It wasn’t important at all [laughs.] It was more so like “man I can’t find nobody who I feel like will execute this shit the way I want it done so fuck it, I’ll do it myself.”
I’m slick really cold at singing. Grew up in the church, choir shit, etc. Typical dirty south cliches, it seems like. Just been on bullshit over the years with smoking and drinking so I lost a lot of confidence in the skill set but during the making of the album? I was listening to a LOT of KING and their shit is like PERFECT to harmonize and sing along too so that helped me a lot.
As gentrification re-shapes several Nashville neighborhoods, you speak on what the city is going through on the album. What have been some of the biggest changes you’ve noticed in Nashville?
It’s hard to really pinpoint just one thing when everything is changing. I think the most interesting thing though is how many venues have gone down to become something else, even in music city. Shit’s ass-backwards but it’s been happening for years now and it’s more on the way, considering the times we’re in.
With a few exceptions, a majority of the people who were on the album are Tennessee-bread themselves. Did you want to keep it that tight-knit or was it one of those coincidental things?
Coincidental as fuck [laughs.] The moment I realized it, I was so happy. Steely Dan was the first joint I had set aside for the album and Syksense from here, Nashville. From there, shit just magically and wholeheartedly became a TN thing. That said, one time for Cassic for holding down Cali and Jordan’saWeirdo, who I met via Twitter, repping for Ohio. Black Metaphor from GA but he a TN n*gga to me. And in regards to the features, I wasn’t going to drop Journey unless it had a ChrisP verse on it. TheHouse as a whole really. CP was such a huge influence and help at a time where I felt really stuck and stagnant. Keeping the features a TN thing was more intentional than the production, I’ll admit that.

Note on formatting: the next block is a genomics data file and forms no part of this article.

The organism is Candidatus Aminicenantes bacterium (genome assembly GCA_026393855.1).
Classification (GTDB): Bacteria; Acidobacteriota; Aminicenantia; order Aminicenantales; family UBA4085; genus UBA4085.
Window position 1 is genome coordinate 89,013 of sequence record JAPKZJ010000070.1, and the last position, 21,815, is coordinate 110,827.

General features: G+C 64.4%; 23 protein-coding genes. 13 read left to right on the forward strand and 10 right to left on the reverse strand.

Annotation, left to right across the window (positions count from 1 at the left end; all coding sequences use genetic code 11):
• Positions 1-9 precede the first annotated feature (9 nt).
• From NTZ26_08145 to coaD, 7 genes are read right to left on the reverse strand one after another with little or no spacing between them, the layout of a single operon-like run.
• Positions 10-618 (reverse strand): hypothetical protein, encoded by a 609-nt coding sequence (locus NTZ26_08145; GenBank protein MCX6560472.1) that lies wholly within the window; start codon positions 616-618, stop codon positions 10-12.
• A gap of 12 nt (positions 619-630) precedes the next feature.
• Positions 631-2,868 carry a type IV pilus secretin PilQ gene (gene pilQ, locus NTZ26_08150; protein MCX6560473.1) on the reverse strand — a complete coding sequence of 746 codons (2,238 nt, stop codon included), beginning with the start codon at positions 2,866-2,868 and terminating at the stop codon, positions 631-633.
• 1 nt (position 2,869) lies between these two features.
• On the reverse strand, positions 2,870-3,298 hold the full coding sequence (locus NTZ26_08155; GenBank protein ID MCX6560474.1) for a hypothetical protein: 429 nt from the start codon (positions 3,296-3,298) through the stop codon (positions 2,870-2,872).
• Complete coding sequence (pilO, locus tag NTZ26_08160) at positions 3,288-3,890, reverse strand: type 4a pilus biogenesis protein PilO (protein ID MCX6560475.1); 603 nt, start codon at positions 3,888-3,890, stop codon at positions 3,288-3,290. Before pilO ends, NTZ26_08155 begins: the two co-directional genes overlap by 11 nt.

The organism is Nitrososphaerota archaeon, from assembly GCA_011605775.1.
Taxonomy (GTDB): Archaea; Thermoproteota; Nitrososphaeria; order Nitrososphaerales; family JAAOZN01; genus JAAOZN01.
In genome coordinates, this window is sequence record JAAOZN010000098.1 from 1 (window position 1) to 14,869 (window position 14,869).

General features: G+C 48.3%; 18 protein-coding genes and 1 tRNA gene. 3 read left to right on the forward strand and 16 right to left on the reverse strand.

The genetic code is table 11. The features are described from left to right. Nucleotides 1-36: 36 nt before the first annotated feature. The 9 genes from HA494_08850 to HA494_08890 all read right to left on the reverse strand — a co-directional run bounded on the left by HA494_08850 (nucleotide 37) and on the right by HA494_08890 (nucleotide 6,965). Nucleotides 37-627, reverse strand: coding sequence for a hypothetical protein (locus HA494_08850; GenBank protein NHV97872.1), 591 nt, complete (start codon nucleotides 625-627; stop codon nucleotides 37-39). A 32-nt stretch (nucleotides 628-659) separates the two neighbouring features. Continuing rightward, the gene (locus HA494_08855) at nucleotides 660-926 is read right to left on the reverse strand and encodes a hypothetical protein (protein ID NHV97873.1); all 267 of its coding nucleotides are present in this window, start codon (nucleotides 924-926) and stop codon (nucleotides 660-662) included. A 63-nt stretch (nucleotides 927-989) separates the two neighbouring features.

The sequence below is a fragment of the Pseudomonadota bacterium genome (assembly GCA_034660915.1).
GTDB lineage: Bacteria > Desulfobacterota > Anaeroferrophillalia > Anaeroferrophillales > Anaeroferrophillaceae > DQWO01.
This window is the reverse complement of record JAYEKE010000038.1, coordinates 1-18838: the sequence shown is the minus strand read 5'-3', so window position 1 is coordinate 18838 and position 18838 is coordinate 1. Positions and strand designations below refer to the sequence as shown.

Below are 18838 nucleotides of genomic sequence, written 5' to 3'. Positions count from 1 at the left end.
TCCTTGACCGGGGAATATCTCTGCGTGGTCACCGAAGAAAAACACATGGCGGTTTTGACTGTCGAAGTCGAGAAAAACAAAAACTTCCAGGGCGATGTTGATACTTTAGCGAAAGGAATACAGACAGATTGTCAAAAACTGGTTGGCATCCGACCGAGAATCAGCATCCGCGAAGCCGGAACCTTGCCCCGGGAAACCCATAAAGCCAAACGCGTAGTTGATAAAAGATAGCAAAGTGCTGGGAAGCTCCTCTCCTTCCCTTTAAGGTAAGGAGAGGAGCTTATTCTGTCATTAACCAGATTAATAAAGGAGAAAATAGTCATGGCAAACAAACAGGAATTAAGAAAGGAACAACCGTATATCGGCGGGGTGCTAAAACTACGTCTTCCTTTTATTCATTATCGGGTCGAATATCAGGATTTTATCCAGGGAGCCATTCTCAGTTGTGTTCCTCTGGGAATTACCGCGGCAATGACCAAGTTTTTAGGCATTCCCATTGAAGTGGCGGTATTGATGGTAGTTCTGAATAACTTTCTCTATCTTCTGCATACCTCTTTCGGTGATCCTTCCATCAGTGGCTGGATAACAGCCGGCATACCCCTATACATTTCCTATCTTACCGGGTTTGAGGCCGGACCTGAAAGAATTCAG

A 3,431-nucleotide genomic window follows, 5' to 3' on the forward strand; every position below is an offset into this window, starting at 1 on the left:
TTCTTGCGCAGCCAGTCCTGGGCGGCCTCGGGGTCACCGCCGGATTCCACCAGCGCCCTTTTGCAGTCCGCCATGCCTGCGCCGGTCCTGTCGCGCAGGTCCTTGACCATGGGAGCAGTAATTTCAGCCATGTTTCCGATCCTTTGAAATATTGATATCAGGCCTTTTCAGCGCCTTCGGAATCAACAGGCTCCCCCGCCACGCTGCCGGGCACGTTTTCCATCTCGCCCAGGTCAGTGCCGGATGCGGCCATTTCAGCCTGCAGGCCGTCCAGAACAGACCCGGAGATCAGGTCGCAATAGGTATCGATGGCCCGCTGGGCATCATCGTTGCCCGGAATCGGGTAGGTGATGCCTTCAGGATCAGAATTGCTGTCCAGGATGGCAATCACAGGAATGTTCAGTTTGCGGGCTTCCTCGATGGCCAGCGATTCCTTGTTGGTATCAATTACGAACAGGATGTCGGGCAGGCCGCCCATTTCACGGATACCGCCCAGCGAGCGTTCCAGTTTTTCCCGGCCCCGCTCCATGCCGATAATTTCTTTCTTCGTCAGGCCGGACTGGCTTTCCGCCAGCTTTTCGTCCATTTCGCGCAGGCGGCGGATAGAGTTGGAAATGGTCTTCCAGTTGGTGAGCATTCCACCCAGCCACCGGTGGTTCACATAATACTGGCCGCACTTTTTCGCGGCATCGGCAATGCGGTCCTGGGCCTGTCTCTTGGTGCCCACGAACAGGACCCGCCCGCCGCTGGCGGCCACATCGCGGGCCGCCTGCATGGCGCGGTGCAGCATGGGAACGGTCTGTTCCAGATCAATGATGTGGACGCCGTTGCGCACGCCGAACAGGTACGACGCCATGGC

You recently just dropped the new video for Runnin which features Reaux Marquez. How did the idea for the video come about?
Shout out Reaux the alien. his album on the way. Life-changing shit. And it was really just Nachoz coming to me on some “hey bb let me shoot this” shit. His eagerness about it plus just knowing him for a long time; he’s like a brother to me. so I was like “why the fuck not” for real. For a second, we had some creative differences but nothing that would’ve deeply hurt anything we had been through. So we just took a splash of what he was trying to get across with whatever Reaux and I had in mind for our verses and bada boom, magic.
Curren$y gave you a shoutout on IG once, right?
Yessir!! shout out that guy, huge influence. Should’ve applied the pressure and told him to hop on Vanilla [laughs.] But nah, he’s the blueprint. As far as careers and being yourself goes. Just one of the moments I’m hella thankful for. Had a few friends that have worked with the man and I’m sure they played my shit around him. That was just one of those mornings/moments where he finally dialed in for a second, you could say.
One of the things that I enjoy about your music is that you vividly paint the struggle to stay true to yourself, especially during these times. I say struggle because to me your music is more than you being braggadocious. I feel like I’m hearing someone working things out in real-time and growing not only as an artist but as an individual. Is there a sense of closure or stability you get when you can express your feelings through a verse?
Absolutely. Whatever I feel like I’m trying to express but can’t necessarily find the words, music does that for me. Somehow and someway each and every time. Legit soundtracking my life while coming at it from angle to where you could see and feel yourself being in my shoes. That’s all we ever really want for real. To be felt. Believed in when we’re speaking about our traumas, experiences, and growth. That same feeling that draws you to my music is the same therapeutic release I get with each & every song. Like a “whew! Glad that’s off my chest” but with a beat behind it [laughs.]
Amidst everything that currently going on, where do you think your headspace is now?